The workforce of the UK’s cities is becoming increasingly divided between high and low wage jobs, with opportunities in the middle fading and social mobility failing, according to a new report that warns being employed does not mean being out of poverty.
The study, Unequal Opportunity, by the thinktank Centre of Cities and commissioned by the Joseph Rowntree Foundation, found an increasing number of people are trapped in low paying jobs, with little chance of career progression.
The report notes how jobs in British cities “have polarised, with employment in middle-income professions falling”. It cites globalisation, technological advancements and decline of manufacturing as the probable causes.
Alexandra Jones, chief executive of the Centre for Cities, said, “There’s no doubt that low-paying jobs have always existed, and that some UK cities continue to see significant growth in high-paid jobs. But what has changed over the past few decades is that, in many cities, the pathways to upward mobility have been severely eroded, as their jobs markets polarise and the stable jobs of the ‘middle’ begin to slip away.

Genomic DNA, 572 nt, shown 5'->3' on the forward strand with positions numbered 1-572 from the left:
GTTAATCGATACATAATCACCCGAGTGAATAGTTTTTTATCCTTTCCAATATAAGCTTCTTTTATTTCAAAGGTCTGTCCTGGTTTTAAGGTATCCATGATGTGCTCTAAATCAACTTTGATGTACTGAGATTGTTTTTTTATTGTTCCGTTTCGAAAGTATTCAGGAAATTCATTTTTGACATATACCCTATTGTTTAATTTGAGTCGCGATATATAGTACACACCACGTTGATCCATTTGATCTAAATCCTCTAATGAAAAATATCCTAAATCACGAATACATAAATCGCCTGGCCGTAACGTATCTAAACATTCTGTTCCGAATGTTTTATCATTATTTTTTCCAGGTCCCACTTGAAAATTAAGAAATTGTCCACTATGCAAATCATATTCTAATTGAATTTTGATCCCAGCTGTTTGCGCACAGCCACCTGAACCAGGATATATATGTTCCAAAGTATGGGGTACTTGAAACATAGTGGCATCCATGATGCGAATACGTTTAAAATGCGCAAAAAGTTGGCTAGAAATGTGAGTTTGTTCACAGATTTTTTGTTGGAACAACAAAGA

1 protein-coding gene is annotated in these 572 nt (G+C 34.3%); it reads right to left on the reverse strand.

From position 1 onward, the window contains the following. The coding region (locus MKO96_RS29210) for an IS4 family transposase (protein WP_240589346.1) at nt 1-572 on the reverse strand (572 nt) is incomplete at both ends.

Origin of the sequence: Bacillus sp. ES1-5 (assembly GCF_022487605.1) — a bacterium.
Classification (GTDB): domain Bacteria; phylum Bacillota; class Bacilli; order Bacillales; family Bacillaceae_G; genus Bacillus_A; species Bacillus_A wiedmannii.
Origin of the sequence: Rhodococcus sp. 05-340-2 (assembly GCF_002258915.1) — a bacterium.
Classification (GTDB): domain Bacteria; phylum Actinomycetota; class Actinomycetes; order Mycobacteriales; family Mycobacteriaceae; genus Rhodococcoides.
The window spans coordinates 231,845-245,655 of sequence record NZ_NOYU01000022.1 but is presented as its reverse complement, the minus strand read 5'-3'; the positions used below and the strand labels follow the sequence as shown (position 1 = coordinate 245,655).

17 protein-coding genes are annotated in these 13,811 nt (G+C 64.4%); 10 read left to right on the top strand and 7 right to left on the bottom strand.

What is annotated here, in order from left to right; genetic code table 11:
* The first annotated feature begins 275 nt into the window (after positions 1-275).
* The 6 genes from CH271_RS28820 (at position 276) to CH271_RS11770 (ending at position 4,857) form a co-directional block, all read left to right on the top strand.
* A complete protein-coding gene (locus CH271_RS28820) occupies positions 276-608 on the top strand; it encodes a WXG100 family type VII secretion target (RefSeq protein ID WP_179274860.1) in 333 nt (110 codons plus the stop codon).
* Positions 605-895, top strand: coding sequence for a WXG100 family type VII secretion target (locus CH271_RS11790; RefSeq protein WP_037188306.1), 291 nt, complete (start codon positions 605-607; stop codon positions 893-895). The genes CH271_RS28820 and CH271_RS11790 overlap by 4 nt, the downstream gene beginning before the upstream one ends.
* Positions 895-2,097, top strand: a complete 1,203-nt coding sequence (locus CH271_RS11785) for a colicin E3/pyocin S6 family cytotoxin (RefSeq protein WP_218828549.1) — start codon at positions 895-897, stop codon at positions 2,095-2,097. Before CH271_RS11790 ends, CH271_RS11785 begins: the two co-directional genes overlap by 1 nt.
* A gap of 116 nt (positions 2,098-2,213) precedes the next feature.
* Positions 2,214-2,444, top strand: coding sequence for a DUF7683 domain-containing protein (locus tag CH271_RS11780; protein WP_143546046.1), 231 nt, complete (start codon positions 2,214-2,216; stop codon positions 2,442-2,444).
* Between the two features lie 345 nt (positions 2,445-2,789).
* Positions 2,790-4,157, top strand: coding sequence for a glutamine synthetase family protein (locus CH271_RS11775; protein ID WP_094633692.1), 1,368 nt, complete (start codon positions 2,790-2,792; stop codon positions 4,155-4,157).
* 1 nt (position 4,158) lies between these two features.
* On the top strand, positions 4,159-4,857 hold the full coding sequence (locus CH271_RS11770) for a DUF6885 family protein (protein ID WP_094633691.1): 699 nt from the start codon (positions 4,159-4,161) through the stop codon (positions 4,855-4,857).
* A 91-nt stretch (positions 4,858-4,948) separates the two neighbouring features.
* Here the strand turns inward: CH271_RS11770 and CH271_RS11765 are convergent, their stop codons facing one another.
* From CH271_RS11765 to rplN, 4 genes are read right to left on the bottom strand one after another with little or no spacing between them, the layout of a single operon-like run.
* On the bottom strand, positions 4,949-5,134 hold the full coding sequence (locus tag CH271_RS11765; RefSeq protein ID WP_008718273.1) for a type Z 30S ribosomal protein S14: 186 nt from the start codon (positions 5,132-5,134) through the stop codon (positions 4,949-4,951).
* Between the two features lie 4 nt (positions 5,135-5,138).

“Lack of opportunities for worker progression threatens to trap workers in poverty cycles from which they, and their cities, cannot escape.”
The study also found significant differences between cities. While Stoke is identified as the most ‘polarised’ city, the north east of England is said to be the worst affected, with Sunderland and Hull having over a third of workers on low pay.
Meanwhile, workers in London and the south east are more likely to be in high paying jobs, with more than 60% of workers in London expected to be on high wages by 2022.
The thinktank calls on the government to give cities an “appropriate mix of supply and demand-side interventions”, as well as more flexibility over how to invest to create better paid employment and cut the cost of living.
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